Kerry Lee’s Bastion of Liberty: A Pictorial Map of London


One of our very favourite maps

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Quad royal pictorial map of London, 101.5 x 127 cm, a couple of closed nicks and tears, marginal pinholes reinforced on verso, blank verso.

On returning to Blandford Studio in 1946 after his war service with the Air Ministry, Lee spent six months working on a map rich in historical, architectural and literary detail which celebrated the capital’s survival, and symbolic wartime role. Lee chose an apposite quote by Churchill: “We would rather see London in ruins and ashes than that it should be tamely and abjectly enslaved.” The map was issued in two sizes, of which this is the larger version, and it was marketed overseas (especially in America) by the Travel Association of Great Britain.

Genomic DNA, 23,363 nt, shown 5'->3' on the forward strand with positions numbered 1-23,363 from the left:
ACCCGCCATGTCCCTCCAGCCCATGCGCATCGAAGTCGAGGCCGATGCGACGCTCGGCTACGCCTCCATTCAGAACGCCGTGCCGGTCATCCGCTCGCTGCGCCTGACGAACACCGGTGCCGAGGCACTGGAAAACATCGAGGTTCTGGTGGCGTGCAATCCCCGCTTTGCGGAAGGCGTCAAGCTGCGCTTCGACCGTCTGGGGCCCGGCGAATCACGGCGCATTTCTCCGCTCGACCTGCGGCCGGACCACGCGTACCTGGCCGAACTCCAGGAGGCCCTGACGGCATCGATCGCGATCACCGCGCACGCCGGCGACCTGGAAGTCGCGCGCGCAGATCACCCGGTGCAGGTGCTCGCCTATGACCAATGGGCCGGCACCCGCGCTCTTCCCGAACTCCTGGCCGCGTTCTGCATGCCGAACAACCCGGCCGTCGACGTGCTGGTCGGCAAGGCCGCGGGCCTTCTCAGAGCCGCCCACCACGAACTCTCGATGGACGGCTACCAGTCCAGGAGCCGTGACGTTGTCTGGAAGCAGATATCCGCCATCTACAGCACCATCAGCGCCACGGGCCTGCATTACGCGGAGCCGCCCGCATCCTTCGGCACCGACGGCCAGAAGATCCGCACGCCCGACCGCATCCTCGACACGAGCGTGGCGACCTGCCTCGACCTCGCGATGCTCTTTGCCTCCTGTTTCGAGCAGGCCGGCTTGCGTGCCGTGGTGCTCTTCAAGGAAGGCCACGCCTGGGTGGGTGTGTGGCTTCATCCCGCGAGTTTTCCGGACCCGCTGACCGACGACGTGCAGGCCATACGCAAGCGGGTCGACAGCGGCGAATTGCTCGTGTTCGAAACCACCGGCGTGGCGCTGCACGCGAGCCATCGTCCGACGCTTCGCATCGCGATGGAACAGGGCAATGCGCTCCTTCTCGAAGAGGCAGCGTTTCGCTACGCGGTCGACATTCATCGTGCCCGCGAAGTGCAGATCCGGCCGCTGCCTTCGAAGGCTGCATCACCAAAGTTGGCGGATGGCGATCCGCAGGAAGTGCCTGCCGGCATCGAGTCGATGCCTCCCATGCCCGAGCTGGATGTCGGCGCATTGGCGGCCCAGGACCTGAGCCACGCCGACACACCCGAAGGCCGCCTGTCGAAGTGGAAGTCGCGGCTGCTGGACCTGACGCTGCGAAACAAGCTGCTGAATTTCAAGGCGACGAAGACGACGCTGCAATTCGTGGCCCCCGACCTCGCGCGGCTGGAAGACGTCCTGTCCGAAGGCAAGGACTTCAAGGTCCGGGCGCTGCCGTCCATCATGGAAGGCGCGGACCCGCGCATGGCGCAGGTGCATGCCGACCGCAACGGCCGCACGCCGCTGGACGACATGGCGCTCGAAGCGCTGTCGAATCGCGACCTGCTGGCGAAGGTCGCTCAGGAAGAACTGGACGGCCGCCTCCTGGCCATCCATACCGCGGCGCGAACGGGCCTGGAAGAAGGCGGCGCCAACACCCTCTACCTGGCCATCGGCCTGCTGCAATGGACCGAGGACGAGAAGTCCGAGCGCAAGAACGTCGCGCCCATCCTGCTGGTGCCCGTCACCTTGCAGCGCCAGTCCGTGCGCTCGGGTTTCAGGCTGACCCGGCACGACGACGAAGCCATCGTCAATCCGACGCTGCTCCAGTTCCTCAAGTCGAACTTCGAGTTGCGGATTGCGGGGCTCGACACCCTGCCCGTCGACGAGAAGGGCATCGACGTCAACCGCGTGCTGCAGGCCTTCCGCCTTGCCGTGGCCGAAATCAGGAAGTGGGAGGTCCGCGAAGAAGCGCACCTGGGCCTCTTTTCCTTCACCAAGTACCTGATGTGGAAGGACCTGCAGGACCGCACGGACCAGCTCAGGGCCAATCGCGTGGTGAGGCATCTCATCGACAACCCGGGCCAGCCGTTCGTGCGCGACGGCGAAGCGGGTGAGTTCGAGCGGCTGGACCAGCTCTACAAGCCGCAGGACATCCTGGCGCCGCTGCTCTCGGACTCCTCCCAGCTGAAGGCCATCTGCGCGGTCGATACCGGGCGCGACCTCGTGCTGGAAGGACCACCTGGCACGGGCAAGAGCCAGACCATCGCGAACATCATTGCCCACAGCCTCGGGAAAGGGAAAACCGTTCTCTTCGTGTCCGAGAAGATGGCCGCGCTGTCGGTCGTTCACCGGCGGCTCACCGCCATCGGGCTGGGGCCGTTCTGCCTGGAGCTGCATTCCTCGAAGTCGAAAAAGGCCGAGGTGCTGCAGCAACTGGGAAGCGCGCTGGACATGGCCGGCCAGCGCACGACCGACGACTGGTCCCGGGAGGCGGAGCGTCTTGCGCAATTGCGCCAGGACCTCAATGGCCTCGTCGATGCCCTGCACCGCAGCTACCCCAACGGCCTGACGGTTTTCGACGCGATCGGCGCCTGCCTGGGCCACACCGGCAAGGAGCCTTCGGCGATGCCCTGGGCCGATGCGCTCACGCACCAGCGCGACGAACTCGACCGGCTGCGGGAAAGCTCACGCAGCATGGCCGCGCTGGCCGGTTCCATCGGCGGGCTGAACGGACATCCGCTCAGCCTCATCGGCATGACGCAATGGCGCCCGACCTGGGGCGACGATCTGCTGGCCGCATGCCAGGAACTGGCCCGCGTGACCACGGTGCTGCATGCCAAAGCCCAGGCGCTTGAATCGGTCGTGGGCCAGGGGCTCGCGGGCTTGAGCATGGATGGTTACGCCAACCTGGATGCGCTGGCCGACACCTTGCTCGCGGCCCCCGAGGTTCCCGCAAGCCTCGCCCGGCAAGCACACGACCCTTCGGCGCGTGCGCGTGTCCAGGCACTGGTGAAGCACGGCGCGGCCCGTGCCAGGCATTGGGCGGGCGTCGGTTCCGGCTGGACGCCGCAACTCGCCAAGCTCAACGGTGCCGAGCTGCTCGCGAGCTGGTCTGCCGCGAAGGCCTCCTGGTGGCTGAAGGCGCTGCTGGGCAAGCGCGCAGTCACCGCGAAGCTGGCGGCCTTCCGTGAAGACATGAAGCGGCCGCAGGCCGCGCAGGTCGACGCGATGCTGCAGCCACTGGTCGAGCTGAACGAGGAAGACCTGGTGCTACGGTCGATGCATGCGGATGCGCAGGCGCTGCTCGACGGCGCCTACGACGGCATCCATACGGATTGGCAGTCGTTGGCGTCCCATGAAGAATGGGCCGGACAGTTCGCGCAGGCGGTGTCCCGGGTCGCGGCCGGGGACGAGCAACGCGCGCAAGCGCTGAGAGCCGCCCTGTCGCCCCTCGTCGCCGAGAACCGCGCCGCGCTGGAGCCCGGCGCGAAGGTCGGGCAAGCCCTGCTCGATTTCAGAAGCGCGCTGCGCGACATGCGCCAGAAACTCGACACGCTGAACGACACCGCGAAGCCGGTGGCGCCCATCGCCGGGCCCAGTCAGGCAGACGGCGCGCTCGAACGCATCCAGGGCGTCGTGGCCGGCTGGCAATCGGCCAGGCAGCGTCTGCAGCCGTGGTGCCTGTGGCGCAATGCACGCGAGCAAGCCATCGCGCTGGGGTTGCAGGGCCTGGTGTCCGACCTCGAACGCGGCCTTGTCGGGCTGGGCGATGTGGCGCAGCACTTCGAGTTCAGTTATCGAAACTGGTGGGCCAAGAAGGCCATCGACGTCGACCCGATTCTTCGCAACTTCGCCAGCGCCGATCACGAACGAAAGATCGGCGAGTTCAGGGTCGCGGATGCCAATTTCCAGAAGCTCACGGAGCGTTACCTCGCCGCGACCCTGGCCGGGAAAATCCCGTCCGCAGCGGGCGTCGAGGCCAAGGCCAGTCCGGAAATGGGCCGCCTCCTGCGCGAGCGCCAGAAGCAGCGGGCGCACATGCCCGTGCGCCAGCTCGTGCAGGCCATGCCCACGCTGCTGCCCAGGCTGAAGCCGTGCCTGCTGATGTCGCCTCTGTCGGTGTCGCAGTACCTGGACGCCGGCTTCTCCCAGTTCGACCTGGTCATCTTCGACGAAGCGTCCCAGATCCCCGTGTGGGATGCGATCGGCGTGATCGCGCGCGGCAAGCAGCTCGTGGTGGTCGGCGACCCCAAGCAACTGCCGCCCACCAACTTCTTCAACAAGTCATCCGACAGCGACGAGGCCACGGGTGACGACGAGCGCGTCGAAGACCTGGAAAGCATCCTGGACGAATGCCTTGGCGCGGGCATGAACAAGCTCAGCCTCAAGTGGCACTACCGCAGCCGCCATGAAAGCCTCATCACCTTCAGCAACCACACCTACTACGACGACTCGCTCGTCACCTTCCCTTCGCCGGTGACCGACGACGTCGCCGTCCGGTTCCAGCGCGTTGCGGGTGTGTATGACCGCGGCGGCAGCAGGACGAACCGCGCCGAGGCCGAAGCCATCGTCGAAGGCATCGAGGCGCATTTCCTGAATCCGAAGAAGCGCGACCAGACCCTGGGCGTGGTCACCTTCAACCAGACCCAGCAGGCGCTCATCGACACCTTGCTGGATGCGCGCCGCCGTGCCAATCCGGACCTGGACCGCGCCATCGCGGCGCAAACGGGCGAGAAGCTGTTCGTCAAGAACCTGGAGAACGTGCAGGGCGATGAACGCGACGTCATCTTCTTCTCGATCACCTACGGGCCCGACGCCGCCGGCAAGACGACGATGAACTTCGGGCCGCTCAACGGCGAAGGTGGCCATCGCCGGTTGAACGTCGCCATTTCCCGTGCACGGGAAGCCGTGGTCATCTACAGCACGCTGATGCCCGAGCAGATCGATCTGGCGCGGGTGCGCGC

Lee created a revised, double royal version of his map for the 1951 Festival of Britain, incorporating Abram Games’ emblem, and a view of the Royal Festival Hall in the border. The South Bank venue also features on this version of the map, and following nationalisation the names of the Big Four railway companies were dropped from the London termini. none of these details were transferred to the larger map, but the B.T.A. logo has been dropped and replaced with the head of Mithras found during excavation of the London Mithraeum in 1954. Lee’s characteristic signature appears bottom right, showing the artist seated at his easel with his dog.


Kerry Lee’s Bastion of Liberty: A Pictorial Map of London


LEE, Kerry


Chromoworks Ltd for Pictorial Maps Ltd

Place of publication


Date of publication




Printed Area Measurements

101.5 x 127 cm